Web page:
"Yes," Wilson nodded. "I'm Doctor Wilson and this is Doctor House."
"Good to meet you," the RA said. "Let me grab the key." He disappeared a moment and returned with a large master key on a chain. "412 is this way," he said, squeezing past House and down the hall.
"Sorry if I woke you," Wilson made conversation as Aaron fiddled with the lock on their patient's door.
"No problem," he said calmly. "My first class doesn't start until ten on Fridays."
House grinned, a glint in his blue eyes. "Smart kid," House praised him.
Aaron smiled back and opened the door, gesturing for the two doctors to enter first.
Stepping inside, House did a quick inventory. Two beds, two built in closets with drawers, two desks and two chairs. The bedding on both twins was neutral; both desks had nondescript lamps and identical alarm clocks. The window had standard issue blinds framed by the one bright spot of color in the room; curtains, obviously home made, with intricate gold embroidery against orange and purple silk.
"Which bed is Qaiser's?" House asked the RA.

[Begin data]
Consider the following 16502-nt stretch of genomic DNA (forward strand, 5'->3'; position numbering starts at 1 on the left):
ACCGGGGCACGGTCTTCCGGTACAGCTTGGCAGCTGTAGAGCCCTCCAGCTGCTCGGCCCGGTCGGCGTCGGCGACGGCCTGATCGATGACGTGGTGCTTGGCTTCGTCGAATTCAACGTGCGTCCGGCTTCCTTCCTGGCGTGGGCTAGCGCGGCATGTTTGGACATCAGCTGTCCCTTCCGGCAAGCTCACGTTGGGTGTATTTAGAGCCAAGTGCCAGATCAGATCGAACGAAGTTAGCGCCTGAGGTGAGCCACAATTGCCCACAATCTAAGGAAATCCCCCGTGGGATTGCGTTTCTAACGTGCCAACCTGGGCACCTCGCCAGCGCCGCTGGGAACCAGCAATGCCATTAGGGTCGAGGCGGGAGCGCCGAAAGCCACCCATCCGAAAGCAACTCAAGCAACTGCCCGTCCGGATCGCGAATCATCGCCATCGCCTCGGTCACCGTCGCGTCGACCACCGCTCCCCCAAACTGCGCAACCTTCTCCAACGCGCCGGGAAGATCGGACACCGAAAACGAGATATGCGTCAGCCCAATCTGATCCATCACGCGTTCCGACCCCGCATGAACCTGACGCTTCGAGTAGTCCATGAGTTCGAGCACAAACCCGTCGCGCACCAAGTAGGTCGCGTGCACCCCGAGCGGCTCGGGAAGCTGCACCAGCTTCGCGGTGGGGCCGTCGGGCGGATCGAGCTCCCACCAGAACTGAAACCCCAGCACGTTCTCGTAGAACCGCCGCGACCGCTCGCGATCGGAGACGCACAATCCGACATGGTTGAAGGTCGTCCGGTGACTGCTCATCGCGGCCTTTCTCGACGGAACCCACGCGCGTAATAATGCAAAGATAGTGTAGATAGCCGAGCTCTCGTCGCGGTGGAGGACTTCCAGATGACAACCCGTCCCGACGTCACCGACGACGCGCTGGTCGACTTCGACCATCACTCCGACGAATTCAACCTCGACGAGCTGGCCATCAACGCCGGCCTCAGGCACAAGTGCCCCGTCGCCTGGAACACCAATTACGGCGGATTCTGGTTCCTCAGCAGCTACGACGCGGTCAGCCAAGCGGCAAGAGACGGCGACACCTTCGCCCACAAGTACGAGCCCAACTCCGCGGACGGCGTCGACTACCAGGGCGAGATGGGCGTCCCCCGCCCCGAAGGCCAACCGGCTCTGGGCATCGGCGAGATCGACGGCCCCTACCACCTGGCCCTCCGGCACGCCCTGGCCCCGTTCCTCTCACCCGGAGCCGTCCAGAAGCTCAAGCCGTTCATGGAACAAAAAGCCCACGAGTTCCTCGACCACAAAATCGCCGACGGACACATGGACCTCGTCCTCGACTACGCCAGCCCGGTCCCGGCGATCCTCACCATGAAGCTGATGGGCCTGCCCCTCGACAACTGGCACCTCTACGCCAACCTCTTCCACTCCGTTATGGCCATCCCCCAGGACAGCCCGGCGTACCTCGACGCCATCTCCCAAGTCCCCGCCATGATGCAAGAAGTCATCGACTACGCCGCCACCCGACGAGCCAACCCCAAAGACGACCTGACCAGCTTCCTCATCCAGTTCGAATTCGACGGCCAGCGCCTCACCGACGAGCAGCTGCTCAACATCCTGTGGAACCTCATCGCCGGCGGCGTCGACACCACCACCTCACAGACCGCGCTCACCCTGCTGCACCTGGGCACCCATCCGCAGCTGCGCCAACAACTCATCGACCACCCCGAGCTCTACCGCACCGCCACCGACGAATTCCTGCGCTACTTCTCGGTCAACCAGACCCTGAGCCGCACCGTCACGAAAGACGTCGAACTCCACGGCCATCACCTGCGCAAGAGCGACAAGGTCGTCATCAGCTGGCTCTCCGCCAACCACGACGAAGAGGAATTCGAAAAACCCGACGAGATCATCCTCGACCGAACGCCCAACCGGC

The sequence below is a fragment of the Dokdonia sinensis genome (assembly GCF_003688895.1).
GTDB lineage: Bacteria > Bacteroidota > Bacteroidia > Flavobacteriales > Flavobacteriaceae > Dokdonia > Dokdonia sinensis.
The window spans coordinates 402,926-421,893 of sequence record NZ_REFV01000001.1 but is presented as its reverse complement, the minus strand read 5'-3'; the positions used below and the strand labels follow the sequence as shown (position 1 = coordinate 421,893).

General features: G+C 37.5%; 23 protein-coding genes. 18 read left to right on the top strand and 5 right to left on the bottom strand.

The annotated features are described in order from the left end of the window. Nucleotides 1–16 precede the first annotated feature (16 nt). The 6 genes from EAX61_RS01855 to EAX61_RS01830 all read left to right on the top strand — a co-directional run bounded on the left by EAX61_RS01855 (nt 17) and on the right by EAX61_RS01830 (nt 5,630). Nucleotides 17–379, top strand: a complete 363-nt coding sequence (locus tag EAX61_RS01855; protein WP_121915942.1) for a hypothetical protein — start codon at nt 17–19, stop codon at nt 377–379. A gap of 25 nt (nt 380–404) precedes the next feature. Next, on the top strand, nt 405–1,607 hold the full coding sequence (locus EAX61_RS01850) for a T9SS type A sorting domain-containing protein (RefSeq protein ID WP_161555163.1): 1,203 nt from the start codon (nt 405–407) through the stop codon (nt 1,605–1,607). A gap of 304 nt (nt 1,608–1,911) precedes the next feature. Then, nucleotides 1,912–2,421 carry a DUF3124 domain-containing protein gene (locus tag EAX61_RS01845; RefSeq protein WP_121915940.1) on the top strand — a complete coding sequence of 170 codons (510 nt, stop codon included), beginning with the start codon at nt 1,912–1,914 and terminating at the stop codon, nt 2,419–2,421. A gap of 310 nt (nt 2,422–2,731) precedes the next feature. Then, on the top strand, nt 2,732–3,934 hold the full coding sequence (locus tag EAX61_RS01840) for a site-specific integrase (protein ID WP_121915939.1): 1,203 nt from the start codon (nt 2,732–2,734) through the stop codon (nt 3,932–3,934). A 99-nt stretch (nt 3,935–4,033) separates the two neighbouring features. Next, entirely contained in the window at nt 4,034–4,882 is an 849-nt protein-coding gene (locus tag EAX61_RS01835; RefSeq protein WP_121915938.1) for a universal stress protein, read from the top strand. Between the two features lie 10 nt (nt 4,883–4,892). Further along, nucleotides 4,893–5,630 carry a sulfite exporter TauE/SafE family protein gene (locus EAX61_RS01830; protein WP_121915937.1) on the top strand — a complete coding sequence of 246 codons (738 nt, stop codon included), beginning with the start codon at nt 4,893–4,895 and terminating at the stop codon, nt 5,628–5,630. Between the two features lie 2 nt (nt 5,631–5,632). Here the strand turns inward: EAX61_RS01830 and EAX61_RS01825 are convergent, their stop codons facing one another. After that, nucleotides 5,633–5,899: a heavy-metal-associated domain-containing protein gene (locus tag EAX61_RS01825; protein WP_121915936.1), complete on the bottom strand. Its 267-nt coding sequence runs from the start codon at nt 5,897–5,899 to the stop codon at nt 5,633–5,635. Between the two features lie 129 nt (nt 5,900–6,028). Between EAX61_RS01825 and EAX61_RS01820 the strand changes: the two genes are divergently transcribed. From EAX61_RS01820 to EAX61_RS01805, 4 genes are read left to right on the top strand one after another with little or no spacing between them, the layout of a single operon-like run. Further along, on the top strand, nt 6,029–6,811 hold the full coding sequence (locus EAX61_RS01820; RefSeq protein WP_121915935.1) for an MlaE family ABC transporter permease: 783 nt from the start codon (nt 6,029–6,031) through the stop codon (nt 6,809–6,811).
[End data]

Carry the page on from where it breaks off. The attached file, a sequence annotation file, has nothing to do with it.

"That one," Aaron pointed to the one furthest from the window.
Wilson bent over and peaked under the bed. Not even a dust bunny. "I've never seen a dorm room this clean," he remarked.
"Yeah," Aaron seemed to take it as a symbol of pride that he had the neatest tenants in the hall.
House, meanwhile, searched through the closet for anything unusual. Jeans, polos, sweaters, sox, a plastic crate with a handle filled with basic hygiene supplies. "Do you know which bathroom Qaiser used?"
"Uh, nearest guy's facility is across the hall and down about three doors," Aaron speculated.
Wilson sat in front of Qaiser's laptop which lay idle on the small desk. An anthology of English literature, a trigonometry book, and a copy of the Koran sat beside it. He picked up the decorated book and held it up for House to see.
House took it from Wilson's hands. "How well do you know Qaiser and," he had no idea what the roommate's name was, "the other guy?"
"Sure," House conceded, moving to look through the other closet.
"They're clean, quiet, seem like nice guys," Aaron said. "Qaiser is some kind of architect or engineering major. Ahmed does biology, I think. They roomed together last semester too."
Wilson had managed to get into Qaiser's email account. "Mostly just emails to his parents," Wilson said. "Did they have many visitors?"